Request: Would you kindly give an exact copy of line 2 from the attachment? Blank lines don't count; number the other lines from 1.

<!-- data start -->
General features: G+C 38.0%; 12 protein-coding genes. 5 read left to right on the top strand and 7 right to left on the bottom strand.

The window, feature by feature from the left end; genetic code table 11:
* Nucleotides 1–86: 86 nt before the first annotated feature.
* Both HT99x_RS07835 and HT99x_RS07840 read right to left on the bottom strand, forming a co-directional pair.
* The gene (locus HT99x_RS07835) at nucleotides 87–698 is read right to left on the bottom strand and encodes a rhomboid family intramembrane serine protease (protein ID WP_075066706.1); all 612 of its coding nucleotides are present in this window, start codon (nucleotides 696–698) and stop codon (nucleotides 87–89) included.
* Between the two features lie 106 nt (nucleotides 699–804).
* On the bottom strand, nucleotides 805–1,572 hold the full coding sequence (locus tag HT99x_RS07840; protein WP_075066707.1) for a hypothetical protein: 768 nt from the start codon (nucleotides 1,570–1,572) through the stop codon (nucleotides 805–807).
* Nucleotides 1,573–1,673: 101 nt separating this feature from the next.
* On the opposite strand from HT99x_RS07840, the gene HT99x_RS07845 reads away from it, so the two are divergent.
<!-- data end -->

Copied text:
The window, feature by feature from the left end; genetic code table 11: